All posts by Hillary

How Does Print Marketing Affect the Brain?

Did you know that our brains process physical and digital media very differently?

According to this study commissioned by the USPS in 2015, physical content seems to leave a longer lasting impression than digital ones. While the average consumer processes digital ad content faster, we spend more time with physical ads, remembering them longer and showing stronger emotional responses to them.

“Physical ads, though slower to get one’s attention at first exposure, leave a longer lasting impact for easy recall when making a purchase decision. Most importantly, physical ads triggered activity in the area of the brain (ventral striatum) that is responsible for value and desirability for featured products, which can signal a greater intent to purchase.”

Then there’s the notion of tactile content for the development of psychological ownership, a state of mind that leads people to value objects they physically handle more highly than those they haven’t touched. Physically holding and manipulating a piece of print content has some of the same positive psychological effects as experiential and in-person marketing initiatives.

For marketers, these findings have practical implications.

“From a marketer’s perspective, it’s essential to always view your position to the customer as extending beyond immediate transactional value and establish a complex set of relationship-based connections that will drive future growth.” – Nicola Brown, Skyword.com

This information can help companies of all sizes and across all industries optimize their advertising dollars, especially small businesses which are often faced with limited marketing budgets. For those consumers who are short on time, the digital format captures attention longer. However, if the goal is to have a longer lasting impact and easy recollection, print is the way to go. It also seems to increase our sense of trust and level of understanding and enjoyment.

Independent research company Toluna found that US consumers of all ages believe print content is more trustworthy than digital, with 59% of survey responders not trusting advertisements they view online. 71% of people surveyed stated they “don’t pay attention to advertisements online”, while 63% read the direct mail sent to their homes at least once a week. Direct mail is certainly seeing a resurgence in Marketing, and consumers have shown that it is here to stay.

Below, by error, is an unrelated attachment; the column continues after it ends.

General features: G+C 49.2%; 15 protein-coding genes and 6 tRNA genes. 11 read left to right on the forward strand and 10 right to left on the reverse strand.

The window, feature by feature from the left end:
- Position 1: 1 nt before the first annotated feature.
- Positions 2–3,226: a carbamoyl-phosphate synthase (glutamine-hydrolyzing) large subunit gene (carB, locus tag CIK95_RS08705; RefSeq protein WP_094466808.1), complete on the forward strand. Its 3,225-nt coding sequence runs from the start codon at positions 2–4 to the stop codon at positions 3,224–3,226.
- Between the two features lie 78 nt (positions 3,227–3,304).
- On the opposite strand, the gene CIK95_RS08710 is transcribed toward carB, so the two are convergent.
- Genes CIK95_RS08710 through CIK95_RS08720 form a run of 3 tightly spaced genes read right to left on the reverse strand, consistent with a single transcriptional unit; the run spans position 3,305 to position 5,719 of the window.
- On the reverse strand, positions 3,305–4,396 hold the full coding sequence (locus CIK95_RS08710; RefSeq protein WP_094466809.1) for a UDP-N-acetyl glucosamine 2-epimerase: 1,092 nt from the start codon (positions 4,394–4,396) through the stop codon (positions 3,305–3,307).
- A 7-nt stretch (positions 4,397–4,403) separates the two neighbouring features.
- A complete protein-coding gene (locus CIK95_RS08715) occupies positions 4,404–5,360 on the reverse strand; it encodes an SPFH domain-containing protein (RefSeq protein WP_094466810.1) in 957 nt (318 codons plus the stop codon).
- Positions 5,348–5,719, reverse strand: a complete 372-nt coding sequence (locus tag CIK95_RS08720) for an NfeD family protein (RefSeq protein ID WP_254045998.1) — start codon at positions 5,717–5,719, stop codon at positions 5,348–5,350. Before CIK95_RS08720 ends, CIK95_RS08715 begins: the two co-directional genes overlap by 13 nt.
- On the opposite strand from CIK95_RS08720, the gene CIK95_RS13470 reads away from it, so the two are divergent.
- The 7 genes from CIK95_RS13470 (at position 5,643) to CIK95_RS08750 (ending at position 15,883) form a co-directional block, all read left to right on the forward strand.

Think Outside the (In)Box: 5 Print Trends to Take Advantage Of

Where did January go?

As we continue to execute our 2019 marketing promotions and campaigns, there is no better time to revisit (and rethink!) your business’ print communications. Is your collateral giving people what they want? Does your team have clear priorities spelled out from the beginning?

If you answered “no” to either of these questions, keep reading for some tips on how you can ensure your brand communications aren’t missing any opportunities for business.

  1. Plan, plan plan. Is your warehouse overflowing with inventory? Or maybe you’re nervous to try dimensional print because of the barriers to entry? It helps to have a clear plan. By starting with the end in mind, you’ll be able to print only what your team needs, thus reducing inventory, waste and long-term costs.
  2. Get physical. Provide your customers with an immersive and interactive experience when they open your direct mail piece, invitation or campus flyer. More and more, the printing industry is getting increasingly creative with everything from packaging techniques to Virtual Reality. Cut through the noise of overflowing inboxes and standard postcard mailers to not only capture your customers’ attention, but their hearts, too. 
  3. Don’t ignore the double dippers. These are the folks who receive both paper and digital communications. Statistically, many of these consumers are younger and, though they’re the most likely to go paperless eventually, are still open to the idea of receiving hard copies and snail mail. Take advantage of this market.